CUPA-2019 Session Details

HAZARDOUS MATERIALS AND ADAPTING TO RISING TIDES
Thu, Feb 28    8am - 9:45am    134 of 200 seats available
TH-A1   Hazmat/Risk Management
Location   MARQUIS BALLROOM NORTHWEST
Credits      REHS: 2
   Objective
After attending this class, attendees will gain a broader understanding of how extreme weather can affect hazardous materials as well as the use of this data in Commodity Flow Studies.
   Description
This course will present the study conducted in Contra Costa County in conjunction with the San Francisco Bay Conservation and Development Commission with the Adapting to Rising Tides project. Commercial and Industrial parcels are included in the risk assessment for business and industry that store hazardous materials. Actions Contra Costa has taken will be discussed as well as the HMEP grant and Commodity Flow Study that is currently in progress. In addition, an ESRI Storymap will be presented that geospatially investigates industrial facilities, flood risk, and vulnerable receptors in four environmental justice communities in California. Communities were selected based on high pollution burden and population characteristics as determined by CalEnviroScreen 3.0 scores.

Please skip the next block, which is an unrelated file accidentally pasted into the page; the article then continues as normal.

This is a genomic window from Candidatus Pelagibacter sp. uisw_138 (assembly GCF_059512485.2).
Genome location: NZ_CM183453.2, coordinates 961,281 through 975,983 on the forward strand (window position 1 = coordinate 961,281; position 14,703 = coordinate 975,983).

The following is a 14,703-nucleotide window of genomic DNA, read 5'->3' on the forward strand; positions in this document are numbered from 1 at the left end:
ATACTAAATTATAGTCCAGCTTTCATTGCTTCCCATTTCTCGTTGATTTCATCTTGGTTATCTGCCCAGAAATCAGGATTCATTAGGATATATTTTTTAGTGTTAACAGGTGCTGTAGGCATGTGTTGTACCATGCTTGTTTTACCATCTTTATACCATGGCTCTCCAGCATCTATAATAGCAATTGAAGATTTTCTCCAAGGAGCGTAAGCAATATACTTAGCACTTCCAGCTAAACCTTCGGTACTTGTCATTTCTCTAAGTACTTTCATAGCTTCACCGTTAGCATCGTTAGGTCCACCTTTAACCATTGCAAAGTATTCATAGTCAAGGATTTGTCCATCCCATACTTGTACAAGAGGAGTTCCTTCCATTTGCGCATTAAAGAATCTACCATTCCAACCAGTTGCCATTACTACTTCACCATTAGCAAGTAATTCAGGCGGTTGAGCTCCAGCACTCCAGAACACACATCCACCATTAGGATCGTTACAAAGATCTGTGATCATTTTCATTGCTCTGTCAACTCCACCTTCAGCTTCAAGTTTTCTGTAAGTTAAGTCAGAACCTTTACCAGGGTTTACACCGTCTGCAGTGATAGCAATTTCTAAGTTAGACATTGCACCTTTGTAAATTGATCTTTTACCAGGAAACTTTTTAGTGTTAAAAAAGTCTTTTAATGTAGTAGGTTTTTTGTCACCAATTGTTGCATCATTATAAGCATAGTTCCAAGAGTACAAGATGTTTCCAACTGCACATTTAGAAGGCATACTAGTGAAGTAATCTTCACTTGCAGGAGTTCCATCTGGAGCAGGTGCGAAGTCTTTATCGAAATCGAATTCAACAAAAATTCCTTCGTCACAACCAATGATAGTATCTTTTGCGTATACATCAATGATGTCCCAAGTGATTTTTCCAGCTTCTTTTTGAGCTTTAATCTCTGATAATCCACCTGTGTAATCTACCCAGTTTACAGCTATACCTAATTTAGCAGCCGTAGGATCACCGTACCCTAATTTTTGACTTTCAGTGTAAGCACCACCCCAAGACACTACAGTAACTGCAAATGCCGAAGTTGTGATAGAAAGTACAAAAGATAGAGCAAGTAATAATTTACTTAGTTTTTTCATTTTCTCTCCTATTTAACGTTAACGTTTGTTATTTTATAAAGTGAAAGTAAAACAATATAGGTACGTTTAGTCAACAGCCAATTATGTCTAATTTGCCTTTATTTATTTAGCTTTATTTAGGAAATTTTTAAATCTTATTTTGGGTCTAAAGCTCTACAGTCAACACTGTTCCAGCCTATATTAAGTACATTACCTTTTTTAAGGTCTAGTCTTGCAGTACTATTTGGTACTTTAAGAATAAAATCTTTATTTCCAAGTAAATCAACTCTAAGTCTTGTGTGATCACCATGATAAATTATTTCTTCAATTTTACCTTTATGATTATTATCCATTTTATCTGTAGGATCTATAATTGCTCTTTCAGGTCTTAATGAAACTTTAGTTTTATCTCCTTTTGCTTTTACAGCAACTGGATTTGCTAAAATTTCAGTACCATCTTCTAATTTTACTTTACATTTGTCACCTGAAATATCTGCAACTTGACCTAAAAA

Speakers
Ellen Dempsey, Contra Costa Health Services, Hazardous Materials Programs, ellen.dempsey@hsd.cccounty.us

Karen Riveles, Ph.D. MPH, OEHHA
Karen.riveles@oehha.ca.gov

   Presentation
Hazardous Materials & Adapting to Rising Tides
This course will present the study conducted in Contra Costa County in conjunction with the San Francisco Bay Conservation and Development Commission with the Adapting to Rising Tides project. Commercial and Industrial parcels are included in the risk assessment for business and industry that store hazardous materials. Actions Contra Costa has taken will be discussed as well as the HMEP grant and Commodity Flow Study that is currently in progress. In addition, an ESRI Storymap will be presented that geospatially investigates industrial facilities, flood risk, and vulnerable receptors in four environmental justice communities in California. Communities were selected based on high pollution burden and population characteristics as determined by CalEnviroScreen 3.0 scores.